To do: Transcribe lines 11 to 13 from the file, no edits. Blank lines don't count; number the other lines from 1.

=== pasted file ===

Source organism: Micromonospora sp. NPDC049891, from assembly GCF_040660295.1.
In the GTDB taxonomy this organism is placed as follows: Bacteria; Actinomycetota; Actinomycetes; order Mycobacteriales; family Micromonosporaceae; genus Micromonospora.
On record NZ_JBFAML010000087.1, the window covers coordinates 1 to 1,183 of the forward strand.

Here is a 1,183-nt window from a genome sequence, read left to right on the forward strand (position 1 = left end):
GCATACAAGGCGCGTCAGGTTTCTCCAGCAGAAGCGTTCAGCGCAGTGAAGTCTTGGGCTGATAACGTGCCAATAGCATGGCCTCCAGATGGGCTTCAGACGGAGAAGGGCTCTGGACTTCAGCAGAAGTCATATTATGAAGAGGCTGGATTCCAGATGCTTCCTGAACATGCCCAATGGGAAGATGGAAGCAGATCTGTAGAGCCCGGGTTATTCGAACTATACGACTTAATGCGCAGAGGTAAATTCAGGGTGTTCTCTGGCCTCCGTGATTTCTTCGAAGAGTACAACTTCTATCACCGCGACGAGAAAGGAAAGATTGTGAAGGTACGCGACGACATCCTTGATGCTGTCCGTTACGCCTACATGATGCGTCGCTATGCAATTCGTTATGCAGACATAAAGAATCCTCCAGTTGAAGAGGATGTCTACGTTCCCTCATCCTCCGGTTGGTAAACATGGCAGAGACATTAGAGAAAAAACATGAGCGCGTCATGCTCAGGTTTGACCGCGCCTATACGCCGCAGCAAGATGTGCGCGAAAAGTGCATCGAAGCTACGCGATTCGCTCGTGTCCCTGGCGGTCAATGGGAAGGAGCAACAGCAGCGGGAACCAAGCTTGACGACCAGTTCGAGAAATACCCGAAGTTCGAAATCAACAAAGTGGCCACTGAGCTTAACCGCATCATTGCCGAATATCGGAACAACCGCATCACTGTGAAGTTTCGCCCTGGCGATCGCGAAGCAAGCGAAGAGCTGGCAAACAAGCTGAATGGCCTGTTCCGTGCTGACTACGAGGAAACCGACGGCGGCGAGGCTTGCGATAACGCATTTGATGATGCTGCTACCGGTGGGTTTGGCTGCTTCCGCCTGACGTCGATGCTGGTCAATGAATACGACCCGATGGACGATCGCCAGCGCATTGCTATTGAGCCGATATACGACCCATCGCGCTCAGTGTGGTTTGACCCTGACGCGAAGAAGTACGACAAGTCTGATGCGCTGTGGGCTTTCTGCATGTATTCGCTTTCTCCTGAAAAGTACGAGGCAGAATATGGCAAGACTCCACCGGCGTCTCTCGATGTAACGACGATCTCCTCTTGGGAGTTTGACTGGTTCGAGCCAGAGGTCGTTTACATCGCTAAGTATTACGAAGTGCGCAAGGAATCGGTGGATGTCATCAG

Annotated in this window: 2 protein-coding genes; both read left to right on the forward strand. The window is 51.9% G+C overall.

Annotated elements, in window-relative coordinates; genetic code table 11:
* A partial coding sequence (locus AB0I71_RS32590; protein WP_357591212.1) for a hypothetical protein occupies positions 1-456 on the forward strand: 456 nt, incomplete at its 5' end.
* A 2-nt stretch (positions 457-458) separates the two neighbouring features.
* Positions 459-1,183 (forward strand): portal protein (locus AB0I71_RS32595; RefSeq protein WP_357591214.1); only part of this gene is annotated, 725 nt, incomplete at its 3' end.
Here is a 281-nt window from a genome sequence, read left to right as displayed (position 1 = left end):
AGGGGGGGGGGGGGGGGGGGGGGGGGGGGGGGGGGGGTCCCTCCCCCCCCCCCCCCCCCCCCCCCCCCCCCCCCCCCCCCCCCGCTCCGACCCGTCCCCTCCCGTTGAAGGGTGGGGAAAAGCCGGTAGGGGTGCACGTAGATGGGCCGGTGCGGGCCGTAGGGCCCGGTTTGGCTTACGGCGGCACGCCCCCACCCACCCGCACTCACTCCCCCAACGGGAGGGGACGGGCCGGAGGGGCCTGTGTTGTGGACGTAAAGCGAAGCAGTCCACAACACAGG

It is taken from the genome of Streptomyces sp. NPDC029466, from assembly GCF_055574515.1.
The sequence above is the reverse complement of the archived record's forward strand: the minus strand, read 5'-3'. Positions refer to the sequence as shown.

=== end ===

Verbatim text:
Here is a 281-nt window from a genome sequence, read left to right as displayed (position 1 = left end):
AGGGGGGGGGGGGGGGGGGGGGGGGGGGGGGGGGGGGTCCCTCCCCCCCCCCCCCCCCCCCCCCCCCCCCCCCCCCCCCCCCCGCTCCGACCCGTCCCCTCCCGTTGAAGGGTGGGGAAAAGCCGGTAGGGGTGCACGTAGATGGGCCGGTGCGGGCCGTAGGGCCCGGTTTGGCTTACGGCGGCACGCCCCCACCCACCCGCACTCACTCCCCCAACGGGAGGGGACGGGCCGGAGGGGCCTGTGTTGTGGACGTAAAGCGAAGCAGTCCACAACACAGG

It is taken from the genome of Streptomyces sp. NPDC029466, from assembly GCF_055574515.1.